Using negative storytelling as an effective content marketing tool

Photo of the dog named Eddie the Terrible

Here is the story of a dog named “Eddie the Terrible” who isn’t for the fainthearted, and this is a good example of negative storytelling as an effective content marketing tool. Who says stories that need to sell something (in this case, selling the idea of adopting this dog) have to be positive and full of praises for what is being promoted? The cute-looking dog that has been put up for adoption isn’t your typical cuddly and sweet dog you would love to run to and squeeze or cuddle with. The description of Eddie begins with

We know, we know. He is adorable. All small and yellow and fluffy. A little bit tubby which makes him seem more softer somehow, like a dog you can trust with your secrets. Don’t be fooled. Yes, he is a great listener. But inside that innocuous adorable blonde package exists tons – indeed, whole square miles – of naughty.

Then the copy goes on with describing how, although till now he has never attacked other dogs, he isn’t quite friendly. He isn’t even friendly with kids so the copy of the ad says that if you want your kids to grow with their toes and fingers intact, you better not adopt Eddie.

2) Want your kids to grow up with a full complement of fingers and toes? Not the dog for you.

Some dogs love kids. We have a bunch of child-lovin’ dogs. Eddie the Terrible, however, is not one of them. Honestly he’s a little whiffy with some adults, too. Not in an eat-them sort of way but in ‘this makes me very nervous’ sort of way. Eddie’s never actually bitten anyone but we’re not saying it could never happen.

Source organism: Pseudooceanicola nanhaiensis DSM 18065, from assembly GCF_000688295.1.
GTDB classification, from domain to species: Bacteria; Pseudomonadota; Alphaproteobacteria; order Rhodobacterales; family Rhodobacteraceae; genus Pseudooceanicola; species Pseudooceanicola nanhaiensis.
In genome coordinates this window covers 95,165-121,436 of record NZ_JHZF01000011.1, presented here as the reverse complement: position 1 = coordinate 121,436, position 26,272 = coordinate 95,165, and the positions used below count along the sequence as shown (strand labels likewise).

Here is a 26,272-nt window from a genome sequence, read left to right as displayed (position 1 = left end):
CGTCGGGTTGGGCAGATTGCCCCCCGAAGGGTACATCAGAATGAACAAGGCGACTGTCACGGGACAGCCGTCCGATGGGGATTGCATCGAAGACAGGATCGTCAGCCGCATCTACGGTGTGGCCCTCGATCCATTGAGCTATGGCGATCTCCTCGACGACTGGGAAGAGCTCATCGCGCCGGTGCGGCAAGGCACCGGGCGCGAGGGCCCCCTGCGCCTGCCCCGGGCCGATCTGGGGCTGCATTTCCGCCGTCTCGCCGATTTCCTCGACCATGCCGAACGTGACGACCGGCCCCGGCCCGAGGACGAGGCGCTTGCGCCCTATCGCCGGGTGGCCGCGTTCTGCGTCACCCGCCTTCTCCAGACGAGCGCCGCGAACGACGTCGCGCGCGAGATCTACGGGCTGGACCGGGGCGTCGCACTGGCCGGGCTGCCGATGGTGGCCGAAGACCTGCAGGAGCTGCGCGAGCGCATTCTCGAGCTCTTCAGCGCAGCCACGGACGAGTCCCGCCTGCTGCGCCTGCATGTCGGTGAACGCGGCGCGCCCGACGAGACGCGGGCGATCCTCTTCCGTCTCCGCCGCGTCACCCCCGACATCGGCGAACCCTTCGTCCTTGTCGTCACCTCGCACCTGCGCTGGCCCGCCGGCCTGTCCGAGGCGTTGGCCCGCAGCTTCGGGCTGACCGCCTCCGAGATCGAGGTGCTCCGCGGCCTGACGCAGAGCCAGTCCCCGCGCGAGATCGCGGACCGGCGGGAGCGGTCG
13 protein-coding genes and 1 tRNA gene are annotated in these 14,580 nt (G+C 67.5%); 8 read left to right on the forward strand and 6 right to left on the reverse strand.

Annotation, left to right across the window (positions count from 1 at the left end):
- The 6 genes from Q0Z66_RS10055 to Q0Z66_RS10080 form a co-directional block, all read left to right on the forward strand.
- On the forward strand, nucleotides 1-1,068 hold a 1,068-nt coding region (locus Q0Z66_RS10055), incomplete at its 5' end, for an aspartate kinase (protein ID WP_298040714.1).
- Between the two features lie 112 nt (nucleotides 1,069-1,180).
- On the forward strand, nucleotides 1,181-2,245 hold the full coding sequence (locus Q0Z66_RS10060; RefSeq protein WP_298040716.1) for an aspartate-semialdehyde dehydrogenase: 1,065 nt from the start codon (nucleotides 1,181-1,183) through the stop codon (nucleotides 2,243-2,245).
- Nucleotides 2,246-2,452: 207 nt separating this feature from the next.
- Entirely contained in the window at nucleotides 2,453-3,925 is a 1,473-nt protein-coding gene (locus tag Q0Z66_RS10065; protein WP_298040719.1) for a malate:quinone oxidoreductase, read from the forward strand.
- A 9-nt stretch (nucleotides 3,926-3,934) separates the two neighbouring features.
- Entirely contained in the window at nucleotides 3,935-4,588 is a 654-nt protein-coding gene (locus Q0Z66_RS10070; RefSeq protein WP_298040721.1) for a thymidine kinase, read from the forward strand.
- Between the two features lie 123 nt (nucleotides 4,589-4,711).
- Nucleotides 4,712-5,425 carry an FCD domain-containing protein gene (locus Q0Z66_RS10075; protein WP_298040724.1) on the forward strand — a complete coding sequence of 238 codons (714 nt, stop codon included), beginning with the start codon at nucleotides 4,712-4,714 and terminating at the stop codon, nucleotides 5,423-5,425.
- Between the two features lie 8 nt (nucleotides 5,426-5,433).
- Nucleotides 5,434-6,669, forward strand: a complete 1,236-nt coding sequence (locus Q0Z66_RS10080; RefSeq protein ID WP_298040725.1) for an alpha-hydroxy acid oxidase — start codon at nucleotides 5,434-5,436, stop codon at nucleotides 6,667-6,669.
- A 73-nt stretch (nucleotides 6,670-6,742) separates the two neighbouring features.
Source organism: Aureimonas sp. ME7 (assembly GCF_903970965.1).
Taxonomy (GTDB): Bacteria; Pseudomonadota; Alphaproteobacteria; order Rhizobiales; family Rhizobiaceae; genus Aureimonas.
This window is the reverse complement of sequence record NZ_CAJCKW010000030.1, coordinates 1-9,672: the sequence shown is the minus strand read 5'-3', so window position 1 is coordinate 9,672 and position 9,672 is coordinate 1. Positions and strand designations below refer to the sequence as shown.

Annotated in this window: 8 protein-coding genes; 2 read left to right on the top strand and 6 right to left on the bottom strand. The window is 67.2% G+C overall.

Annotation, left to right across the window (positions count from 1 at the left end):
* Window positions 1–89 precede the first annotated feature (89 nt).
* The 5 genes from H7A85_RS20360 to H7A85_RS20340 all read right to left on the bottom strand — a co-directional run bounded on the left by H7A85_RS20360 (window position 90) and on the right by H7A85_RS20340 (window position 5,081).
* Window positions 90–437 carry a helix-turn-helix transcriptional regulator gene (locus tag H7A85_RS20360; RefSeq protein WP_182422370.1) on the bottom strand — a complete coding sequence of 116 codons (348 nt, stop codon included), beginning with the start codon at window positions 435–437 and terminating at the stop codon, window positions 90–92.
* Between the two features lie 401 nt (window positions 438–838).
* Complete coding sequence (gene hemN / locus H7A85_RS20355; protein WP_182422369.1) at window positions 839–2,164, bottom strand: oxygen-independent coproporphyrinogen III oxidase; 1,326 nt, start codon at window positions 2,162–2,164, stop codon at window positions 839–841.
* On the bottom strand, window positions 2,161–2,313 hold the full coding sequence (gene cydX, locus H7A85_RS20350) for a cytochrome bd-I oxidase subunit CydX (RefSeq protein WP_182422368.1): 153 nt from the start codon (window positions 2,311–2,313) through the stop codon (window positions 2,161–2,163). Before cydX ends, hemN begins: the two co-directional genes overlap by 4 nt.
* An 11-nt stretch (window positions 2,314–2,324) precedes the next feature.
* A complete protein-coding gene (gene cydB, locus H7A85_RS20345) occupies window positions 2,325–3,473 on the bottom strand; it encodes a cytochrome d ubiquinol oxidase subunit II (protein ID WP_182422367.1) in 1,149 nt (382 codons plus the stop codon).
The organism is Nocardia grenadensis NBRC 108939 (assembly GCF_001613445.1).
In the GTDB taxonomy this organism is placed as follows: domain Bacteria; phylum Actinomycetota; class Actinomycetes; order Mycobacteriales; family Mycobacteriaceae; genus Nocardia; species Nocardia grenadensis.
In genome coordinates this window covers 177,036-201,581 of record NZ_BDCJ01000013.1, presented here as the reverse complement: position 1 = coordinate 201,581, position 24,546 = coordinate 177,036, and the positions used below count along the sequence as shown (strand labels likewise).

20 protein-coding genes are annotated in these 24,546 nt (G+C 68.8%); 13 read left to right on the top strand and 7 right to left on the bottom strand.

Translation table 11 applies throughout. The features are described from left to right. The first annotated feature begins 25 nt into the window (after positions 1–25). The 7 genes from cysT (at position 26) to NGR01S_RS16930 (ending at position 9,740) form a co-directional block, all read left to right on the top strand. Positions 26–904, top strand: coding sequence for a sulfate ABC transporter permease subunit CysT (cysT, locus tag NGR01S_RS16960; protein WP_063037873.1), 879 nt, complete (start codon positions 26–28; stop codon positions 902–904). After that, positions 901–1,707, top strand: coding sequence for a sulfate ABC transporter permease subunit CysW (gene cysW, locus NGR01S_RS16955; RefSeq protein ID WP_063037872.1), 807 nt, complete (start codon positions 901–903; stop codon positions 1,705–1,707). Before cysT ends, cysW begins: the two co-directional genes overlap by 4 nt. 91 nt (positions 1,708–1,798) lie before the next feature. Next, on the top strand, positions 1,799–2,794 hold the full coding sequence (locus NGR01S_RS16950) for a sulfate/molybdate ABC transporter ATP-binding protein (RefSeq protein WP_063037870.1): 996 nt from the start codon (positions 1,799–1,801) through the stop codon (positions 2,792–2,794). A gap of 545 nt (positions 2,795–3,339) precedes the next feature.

What is the writer of the ad trying to achieve by saying so many negative things about the dog that is being put up for adoption?

First of all, all his naughtiness is being cutified. Then, honesty is the best policy when it comes to creating convincing copy. All the peculiarities the dog has have been put in the copy so there is no scope for confusion, misunderstanding and even a libel suit. Just imagine if the dog actually bites and the family with small kids adopts him and then the dog bites off the finger of a toddler. Not only a kid will be maimed for life, but the dog adoption agency will be shut forever for hiding this crucial information.

Nonetheless, if the agency has been able to keep the dog so can someone who knows about his peculiarities. So there must be some family around who would be fine with his misbehaving nature (misbehaving according to us humans, for dogs it might be just OK to act like Eddie). In case you’re worried, a brave couple has adopted Eddie the Terrible.

Photo of the couple that has adopted Eddie the Terrible

Does negative storytelling work as an effective content marketing tool? I don’t think there is anything negative about the whole story. The writer was just being honest in a funny, adorable way. Especially in this case it was very crucial to be honest because adopting such a dog for a family who might think that dogs are all fluffy and cute might be dangerous. You must’ve seen all those dog videos on YouTube where you see dogs being extremely patient with small kids. Such videos can be misleading. Dogs being animals, their behaviour cannot be predicted. So it would be very dangerous to write a honey-coated copy just so that people adopt such a dog. In fact, it is an effective marketing tool in the sense that people will appreciate the fact that the adoption agency is being honest.

So it is not about negative storytelling, it is about being honest. Can this also work if you’re trying to sell a product or a service instead of encouraging people to adopt an unpredictable dog?

Although you shouldn’t focus on the negativities of a product or a service while formulating your content marketing strategy all the time (if there are so many negative things about the product or service, better not sell it, no?), you should be honest about what your product or service can do and what it cannot do. People will really appreciate that. Provided the pricing is right and provided your product or service does exactly what it claims to do, even if there are some problems and even if there are some features missing, you are going to find your customers and clients. Negative storytelling or whatever, make your content honest. Provide the right information to your audience. It will always be appreciated.

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